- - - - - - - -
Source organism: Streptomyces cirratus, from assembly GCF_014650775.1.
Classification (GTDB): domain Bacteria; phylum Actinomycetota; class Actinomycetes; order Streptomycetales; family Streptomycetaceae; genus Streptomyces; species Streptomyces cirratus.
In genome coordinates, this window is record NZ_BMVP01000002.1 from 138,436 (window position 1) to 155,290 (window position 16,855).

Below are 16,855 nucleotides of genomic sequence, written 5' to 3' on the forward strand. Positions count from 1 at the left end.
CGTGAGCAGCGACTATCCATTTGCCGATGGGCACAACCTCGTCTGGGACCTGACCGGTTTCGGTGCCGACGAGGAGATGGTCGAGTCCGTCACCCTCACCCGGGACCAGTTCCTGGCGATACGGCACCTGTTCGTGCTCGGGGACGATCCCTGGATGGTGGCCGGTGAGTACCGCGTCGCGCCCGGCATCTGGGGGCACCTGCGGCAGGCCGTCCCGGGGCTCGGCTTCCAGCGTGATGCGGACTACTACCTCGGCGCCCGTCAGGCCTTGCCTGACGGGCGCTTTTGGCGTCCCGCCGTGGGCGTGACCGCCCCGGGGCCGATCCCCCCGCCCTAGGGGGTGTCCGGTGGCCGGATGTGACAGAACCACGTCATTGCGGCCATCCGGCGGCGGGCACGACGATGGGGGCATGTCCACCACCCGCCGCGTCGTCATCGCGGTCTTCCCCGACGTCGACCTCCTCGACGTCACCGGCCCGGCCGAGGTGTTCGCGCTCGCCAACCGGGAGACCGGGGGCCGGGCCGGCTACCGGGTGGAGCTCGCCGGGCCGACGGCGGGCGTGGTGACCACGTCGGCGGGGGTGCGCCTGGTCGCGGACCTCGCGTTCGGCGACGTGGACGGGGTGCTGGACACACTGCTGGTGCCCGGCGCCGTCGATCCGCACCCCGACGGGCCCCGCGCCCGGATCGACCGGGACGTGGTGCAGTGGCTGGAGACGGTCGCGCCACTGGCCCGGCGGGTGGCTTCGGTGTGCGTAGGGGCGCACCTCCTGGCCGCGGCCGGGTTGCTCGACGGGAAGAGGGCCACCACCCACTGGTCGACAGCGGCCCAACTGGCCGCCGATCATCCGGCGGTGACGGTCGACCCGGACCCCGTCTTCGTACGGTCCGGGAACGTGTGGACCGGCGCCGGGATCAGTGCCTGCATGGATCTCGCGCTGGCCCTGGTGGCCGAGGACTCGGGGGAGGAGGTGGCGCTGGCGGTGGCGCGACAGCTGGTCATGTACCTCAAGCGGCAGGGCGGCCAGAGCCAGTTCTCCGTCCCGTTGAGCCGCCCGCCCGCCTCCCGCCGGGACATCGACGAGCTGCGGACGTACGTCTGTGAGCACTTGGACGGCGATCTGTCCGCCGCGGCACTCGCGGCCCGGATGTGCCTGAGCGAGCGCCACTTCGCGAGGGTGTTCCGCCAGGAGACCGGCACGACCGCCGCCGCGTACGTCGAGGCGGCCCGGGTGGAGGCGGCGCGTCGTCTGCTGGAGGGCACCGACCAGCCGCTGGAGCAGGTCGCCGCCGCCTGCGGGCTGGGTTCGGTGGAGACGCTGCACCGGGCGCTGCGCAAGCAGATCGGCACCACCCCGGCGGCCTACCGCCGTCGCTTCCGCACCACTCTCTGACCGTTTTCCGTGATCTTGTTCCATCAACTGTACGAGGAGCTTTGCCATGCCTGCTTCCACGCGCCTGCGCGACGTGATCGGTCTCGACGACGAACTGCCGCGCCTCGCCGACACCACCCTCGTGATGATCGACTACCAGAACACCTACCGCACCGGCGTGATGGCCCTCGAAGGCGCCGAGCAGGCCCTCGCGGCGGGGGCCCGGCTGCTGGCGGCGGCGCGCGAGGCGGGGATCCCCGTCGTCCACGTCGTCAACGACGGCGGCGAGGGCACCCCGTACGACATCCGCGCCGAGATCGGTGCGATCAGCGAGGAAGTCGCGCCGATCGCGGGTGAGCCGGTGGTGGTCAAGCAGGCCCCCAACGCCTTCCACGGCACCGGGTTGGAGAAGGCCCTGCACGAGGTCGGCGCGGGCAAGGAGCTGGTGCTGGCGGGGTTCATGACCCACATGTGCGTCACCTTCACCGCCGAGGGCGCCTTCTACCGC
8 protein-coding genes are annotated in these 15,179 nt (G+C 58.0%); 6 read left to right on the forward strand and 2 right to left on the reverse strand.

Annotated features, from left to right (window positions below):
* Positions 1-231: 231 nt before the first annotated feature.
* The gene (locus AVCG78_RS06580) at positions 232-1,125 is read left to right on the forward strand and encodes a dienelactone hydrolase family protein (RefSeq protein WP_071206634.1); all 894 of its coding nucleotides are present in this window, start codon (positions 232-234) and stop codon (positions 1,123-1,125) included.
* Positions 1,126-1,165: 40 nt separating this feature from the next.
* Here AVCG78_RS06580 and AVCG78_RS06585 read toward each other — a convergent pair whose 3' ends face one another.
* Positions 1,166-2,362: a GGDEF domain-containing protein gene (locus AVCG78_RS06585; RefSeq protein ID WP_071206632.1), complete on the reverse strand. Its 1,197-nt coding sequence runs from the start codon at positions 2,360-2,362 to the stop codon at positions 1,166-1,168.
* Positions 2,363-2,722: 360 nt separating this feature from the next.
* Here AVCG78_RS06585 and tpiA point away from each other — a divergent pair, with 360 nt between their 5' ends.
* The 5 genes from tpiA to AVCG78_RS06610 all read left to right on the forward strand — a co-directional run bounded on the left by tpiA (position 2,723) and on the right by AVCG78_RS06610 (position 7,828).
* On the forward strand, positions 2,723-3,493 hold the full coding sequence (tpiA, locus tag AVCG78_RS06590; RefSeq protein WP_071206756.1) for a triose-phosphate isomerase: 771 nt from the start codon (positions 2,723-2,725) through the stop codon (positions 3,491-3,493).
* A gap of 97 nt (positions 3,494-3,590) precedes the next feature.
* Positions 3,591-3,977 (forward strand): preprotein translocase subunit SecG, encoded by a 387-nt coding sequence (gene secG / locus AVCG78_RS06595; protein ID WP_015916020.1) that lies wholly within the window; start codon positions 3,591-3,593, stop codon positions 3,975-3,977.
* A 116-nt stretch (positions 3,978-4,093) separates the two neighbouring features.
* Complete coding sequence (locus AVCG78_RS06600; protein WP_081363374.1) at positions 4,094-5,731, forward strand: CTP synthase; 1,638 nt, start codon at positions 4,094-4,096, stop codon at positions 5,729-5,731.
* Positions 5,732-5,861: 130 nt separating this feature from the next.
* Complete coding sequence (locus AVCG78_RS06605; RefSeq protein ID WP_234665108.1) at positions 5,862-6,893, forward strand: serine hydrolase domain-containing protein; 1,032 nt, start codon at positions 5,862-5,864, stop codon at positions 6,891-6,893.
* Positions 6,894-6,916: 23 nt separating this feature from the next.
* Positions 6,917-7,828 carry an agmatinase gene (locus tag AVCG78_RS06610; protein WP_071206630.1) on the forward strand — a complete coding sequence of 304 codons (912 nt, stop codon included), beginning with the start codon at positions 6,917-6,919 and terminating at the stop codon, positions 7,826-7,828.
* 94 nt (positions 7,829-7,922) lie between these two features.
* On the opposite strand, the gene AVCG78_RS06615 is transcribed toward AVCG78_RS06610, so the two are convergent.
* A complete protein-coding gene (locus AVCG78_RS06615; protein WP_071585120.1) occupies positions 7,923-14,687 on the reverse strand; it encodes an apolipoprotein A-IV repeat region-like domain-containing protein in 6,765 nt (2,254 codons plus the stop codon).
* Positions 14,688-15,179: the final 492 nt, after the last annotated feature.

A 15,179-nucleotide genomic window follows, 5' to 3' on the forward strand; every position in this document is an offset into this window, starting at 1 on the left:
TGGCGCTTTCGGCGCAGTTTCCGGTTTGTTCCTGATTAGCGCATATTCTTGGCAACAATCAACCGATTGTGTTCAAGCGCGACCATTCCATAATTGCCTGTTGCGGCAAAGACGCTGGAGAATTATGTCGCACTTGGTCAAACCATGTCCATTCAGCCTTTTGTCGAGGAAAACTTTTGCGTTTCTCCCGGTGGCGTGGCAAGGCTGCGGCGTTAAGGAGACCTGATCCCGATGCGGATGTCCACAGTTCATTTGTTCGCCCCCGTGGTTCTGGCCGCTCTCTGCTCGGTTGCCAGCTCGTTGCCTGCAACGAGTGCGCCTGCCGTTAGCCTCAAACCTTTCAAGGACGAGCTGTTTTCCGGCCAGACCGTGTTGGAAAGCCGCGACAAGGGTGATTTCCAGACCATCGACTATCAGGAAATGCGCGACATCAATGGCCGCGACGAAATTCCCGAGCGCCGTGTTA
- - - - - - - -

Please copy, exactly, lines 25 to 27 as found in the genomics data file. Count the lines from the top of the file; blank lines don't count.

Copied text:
* 94 nt (positions 7,829-7,922) lie between these two features.
* On the opposite strand, the gene AVCG78_RS06615 is transcribed toward AVCG78_RS06610, so the two are convergent.
* A complete protein-coding gene (locus AVCG78_RS06615; protein WP_071585120.1) occupies positions 7,923-14,687 on the reverse strand; it encodes an apolipoprotein A-IV repeat region-like domain-containing protein in 6,765 nt (2,254 codons plus the stop codon).